Just over two weeks have passed since the apparent loss of the top-secret Zuma mission. Since then, SpaceX has publicly and privately stated that its Falcon 9 rocket has performed nominally in flight — with both the first and second stages firing as expected.
Now the US Air Force appears to be backing the missile company. “Based on the available data, our team has not identified any information that would alter SpaceX’s Falcon 9 certification status,” Lieutenant General John Thompson, commander of the Space and Missile Systems Center, told Bloomberg News. This qualified conclusion came after a preliminary review of data from Zuma’s launch. That’s according to Thompson, who said the Air Force will continue to review data from all launches.
As tentative as it may be, this statement supports SpaceX’s efforts to say the mission was a success from its perspective. The statement also adds to the concerns of Northrop Grumman, who built the Zuma payload and the adapter that connected it to the Falcon 9 rocket. Northrop Grumman was also responsible for separating after the second stage of the Zuma rocket reached space. The aerospace veteran has not publicly commented on the details of the Zuma mission since its launch.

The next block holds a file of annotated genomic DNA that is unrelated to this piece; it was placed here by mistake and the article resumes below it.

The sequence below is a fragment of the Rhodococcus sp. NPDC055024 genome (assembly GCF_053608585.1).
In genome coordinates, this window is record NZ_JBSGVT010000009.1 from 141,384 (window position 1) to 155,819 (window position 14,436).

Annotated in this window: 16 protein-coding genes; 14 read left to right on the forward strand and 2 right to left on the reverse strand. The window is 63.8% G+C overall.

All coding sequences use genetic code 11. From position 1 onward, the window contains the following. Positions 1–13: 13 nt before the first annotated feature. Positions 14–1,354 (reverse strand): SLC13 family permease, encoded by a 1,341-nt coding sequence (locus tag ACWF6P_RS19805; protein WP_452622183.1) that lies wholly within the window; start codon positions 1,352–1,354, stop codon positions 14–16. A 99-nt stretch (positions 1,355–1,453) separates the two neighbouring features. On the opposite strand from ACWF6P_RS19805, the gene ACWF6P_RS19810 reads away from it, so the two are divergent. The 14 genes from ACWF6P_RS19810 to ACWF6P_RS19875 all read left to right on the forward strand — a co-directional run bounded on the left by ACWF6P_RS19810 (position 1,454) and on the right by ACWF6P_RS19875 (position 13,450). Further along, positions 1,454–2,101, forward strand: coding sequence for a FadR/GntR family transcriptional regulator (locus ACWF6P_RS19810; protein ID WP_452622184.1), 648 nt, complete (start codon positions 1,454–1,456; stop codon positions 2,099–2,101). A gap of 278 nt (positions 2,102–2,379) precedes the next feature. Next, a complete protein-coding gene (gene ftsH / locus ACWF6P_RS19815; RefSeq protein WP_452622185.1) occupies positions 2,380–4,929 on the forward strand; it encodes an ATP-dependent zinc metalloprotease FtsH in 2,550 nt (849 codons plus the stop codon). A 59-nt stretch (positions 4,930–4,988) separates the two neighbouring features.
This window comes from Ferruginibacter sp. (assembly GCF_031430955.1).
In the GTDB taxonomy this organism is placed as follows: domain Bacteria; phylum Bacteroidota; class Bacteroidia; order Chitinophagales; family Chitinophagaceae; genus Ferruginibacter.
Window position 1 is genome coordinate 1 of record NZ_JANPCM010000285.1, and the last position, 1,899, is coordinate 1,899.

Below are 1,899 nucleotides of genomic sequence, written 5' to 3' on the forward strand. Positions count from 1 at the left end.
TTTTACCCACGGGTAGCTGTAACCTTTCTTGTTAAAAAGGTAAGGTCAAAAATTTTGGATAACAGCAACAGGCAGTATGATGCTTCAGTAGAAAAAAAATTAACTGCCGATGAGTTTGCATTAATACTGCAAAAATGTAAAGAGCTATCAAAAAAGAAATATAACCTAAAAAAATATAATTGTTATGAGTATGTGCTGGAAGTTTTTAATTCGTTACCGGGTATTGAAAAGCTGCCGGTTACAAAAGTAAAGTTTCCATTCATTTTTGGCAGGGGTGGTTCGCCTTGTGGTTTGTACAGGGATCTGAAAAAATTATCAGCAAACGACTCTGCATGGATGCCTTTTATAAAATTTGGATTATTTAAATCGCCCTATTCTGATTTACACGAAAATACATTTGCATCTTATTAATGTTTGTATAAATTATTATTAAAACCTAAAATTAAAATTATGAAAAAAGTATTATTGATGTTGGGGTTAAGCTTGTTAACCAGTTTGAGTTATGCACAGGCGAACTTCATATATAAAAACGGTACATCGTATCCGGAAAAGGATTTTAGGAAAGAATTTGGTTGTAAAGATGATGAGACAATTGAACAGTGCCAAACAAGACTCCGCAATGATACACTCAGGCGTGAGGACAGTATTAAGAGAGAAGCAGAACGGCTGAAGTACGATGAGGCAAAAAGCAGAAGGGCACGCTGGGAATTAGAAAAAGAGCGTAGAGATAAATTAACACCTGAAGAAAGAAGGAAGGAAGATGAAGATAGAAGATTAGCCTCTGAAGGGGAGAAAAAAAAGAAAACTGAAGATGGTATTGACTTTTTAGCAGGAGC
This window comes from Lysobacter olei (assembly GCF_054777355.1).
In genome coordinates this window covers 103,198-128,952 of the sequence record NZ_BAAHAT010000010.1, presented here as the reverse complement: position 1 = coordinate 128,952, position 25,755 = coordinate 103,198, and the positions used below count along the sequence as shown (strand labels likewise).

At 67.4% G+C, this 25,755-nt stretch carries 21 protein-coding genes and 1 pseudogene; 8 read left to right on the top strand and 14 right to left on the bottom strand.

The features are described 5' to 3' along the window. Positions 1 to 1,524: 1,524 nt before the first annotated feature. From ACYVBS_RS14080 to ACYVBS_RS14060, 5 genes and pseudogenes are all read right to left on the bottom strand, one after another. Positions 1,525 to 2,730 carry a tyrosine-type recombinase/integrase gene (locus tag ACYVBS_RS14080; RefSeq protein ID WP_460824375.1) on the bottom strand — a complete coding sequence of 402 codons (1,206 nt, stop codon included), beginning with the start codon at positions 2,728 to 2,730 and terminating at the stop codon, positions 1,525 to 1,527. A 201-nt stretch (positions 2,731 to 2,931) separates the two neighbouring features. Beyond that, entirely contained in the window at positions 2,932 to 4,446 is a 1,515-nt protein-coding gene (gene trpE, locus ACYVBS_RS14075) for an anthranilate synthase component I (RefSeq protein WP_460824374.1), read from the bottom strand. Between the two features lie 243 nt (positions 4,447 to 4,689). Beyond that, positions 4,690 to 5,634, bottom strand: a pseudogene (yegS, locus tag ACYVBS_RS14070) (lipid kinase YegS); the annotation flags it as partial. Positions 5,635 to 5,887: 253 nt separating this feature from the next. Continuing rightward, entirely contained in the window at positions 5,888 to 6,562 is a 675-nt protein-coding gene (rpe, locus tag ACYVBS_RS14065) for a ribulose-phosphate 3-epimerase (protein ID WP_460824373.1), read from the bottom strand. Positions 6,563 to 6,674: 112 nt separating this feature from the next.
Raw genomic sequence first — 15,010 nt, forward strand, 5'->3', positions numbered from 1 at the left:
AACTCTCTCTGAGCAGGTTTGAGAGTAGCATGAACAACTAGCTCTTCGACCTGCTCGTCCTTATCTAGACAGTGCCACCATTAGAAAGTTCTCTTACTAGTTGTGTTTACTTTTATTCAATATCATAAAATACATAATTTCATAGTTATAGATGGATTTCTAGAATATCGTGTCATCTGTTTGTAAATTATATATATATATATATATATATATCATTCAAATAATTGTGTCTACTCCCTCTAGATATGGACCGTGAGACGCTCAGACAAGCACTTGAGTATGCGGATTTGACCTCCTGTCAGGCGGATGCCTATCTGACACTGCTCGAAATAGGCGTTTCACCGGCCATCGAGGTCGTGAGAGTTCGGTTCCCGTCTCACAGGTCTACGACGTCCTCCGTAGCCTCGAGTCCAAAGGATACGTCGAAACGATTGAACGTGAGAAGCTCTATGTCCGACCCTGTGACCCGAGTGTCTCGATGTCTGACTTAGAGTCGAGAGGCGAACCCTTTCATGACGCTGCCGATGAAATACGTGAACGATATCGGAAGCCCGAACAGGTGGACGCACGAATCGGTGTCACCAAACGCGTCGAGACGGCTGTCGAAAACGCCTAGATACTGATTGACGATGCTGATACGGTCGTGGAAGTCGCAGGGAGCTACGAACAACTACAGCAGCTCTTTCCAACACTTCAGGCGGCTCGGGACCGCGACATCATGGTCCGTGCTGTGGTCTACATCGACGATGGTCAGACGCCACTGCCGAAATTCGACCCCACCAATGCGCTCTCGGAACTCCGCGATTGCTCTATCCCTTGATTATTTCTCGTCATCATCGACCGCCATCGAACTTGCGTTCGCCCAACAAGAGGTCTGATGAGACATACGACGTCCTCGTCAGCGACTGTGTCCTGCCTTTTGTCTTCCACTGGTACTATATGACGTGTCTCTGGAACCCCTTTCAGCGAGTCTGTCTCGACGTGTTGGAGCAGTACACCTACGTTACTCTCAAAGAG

No one has officially confirmed this, but sources have told Ars that the Zuma payload never successfully separated from the rocket after launch. Instead, it remained partially or completely attached to the second stage and returned to Earth’s atmosphere after 1.5 revolutions.
After the Zuma accident, critics of SpaceX have seized the opportunity to question the reliability of the rocket company, even as it has introduced serious competition to the US and global launch industries. However, this statement from the Air Force — which would have access to definitive data on the Zuma accident — will likely go a long way in answering questions about SpaceX’s reliability.